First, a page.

While I was looking

for pictures of our crib bedding and car seat for the craigslist ads, I ran across these two old posts dealing with therapy topics from my PPD days. Good stuff on integration, emotions vs will, reality, and acceptance.

Integration

War against reality

Advertisements

DBT and dissociation

I came across a blog post alleging that many survivors of childhood sexual abuse have been further traumatized by therapists applying DBT to them.

Basically, they are told to stuff their feelings related to the abuse, because it’s in the past. No connection allowed to that past self and his or her experiences, even though those experiences are hanging in limbo and can never be metabolized without revisiting them. It’s yet another authoritative voice saying “Shhh! Don’t tell, or you’ll get in trouble.”

Part of the trouble seems to be in the wrong application of the various skills, as if any of them were always universally applicable.

The skill of distraction is overapplied, as if it’s appropriate for all situations, and as if dissociation were not a danger. The skill of temporarily storing overwhelming emotions is likewise misapplied, as if the therapist were conveniently forgetting the “temporarily” part and the need to revisit those feelings at a more safe time and place. The skill of not catastrophising is applied as if there’s no such thing as a catastrophe, instead of only when the distress is NOT a catastrophe. The skill of acting opposite to feelings is misapplied, as if the idea is to hide one’s yucky self or deny one’s yucky feelings, instead of mere impulse control: being able to have one’s feelings, own them, but act according to wisdom instead of impulse. In fact, I remember DBT focusing on emotions being value-less — that even the so-called “negative” emotions are important and have something to say to us. They shouldn’t be pushed aside any more than they should be deliberately sought after.

Some of these skills seem to me clearly intended for distresses that are mild to moderate, not severe. They’re for distresses that recur after you’ve already dealt with the root issue — distresses that you KNOW are based on lies.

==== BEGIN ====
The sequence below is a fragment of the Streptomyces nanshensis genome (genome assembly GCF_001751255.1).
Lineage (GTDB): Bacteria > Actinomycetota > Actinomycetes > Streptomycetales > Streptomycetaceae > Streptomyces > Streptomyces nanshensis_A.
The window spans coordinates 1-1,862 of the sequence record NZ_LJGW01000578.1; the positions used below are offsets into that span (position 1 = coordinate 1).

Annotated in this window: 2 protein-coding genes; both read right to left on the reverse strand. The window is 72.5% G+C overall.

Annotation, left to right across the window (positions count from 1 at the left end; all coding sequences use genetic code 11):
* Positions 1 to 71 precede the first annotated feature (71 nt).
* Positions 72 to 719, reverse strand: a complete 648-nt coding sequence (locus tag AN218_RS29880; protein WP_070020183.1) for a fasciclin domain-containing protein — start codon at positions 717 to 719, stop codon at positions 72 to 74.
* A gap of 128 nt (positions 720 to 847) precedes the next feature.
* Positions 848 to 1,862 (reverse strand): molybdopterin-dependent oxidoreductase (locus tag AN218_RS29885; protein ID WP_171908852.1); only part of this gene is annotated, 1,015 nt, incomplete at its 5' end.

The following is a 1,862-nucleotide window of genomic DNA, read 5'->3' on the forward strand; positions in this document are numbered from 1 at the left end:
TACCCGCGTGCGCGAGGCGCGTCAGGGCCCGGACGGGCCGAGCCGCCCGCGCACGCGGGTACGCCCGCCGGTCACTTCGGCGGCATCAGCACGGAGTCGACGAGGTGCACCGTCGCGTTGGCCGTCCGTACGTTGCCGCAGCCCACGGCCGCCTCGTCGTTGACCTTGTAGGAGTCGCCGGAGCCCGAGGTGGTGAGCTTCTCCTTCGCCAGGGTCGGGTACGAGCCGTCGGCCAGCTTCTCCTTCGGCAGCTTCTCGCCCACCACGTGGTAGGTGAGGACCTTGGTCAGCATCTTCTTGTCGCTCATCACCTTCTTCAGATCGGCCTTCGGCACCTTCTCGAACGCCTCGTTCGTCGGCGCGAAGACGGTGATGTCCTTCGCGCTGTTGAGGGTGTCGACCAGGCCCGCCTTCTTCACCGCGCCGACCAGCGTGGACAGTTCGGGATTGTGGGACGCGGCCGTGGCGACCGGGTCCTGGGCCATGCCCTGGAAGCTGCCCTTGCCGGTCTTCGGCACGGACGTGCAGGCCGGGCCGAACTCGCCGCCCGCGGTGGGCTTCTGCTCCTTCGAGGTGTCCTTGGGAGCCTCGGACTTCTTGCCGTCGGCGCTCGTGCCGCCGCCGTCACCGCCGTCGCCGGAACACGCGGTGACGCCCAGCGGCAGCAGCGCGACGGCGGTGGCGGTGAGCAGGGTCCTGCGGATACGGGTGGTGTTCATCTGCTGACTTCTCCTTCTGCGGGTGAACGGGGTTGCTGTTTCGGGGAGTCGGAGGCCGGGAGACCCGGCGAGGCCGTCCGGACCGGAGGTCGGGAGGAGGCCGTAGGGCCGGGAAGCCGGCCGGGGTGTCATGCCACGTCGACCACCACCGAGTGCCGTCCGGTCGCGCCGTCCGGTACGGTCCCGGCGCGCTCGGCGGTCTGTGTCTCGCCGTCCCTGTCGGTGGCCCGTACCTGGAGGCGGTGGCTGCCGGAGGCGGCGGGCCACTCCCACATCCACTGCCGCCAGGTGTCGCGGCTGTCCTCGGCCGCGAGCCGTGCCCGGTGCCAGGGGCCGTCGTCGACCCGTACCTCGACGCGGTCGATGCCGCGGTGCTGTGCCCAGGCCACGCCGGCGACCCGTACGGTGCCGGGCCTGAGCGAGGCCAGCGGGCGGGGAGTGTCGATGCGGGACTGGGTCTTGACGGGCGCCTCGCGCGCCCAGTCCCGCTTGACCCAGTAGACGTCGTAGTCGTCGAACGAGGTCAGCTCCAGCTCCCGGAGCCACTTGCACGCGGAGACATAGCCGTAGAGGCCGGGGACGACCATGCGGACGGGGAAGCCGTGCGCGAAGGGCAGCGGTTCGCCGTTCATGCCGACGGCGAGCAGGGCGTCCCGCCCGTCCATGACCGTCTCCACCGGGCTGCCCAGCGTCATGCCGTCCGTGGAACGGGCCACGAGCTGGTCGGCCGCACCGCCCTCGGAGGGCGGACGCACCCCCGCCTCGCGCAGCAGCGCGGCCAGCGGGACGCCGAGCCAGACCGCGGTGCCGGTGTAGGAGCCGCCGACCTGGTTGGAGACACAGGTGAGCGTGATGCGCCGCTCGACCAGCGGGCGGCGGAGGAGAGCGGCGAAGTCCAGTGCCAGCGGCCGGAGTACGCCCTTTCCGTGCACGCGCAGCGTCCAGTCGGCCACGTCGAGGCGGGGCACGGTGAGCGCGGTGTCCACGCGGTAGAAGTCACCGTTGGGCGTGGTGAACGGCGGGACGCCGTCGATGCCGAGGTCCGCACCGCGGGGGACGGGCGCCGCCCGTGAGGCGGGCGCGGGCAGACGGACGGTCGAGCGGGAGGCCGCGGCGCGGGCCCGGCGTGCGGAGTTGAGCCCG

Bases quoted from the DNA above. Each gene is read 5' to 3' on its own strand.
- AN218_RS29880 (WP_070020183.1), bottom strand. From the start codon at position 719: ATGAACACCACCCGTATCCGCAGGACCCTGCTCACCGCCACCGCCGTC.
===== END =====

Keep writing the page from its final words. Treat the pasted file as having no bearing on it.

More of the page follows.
Take the half-smile, for example. Of course it’s ridiculous to think that simply smiling will solve all of your sadnesses. But I don’t think that’s the point of the skill. It’s just one small tool. For occasional no-good-reason blues, it’s a great physiological feedback tool. For deep sadnesses, it can be a very small comfort, again purely physiologically, not as if you’re pretending not to be sad. There’s no “should” or “must” about it, and it’s not about denial or stuffing.

Then there’s apparently an idea that using the skills is a matter of instant perfection, and not practice. The blogger writes about people being chewed out for mentioning their distress in group. Yikes! How can you learn distress tolerance if you can’t even mention distress? And again, distress tolerance isn’t the same thing as distress denial or not being bothered by distress at all. It’s about letting each distress be its own true self, neither making it more of a catastrophe than it is, nor minimizing it less than it is. It’s about trusting that the true self can survive, can get through, will not be destroyed by the distress.

It sounds to me like part of the issue is a matter of language and connotations. When a therapist says something like “acknowledge without attaching,” it might mean something very different to their client. Maybe the therapist means “Stay in the present, but allow yourself to feel the feelings that are coming.” Maybe the client hears “The person that experienced those feelings is not, and never was, you.”

Suppose you’re the client and you’re experiencing distress because of something from your past. I think there are at least three possible approaches.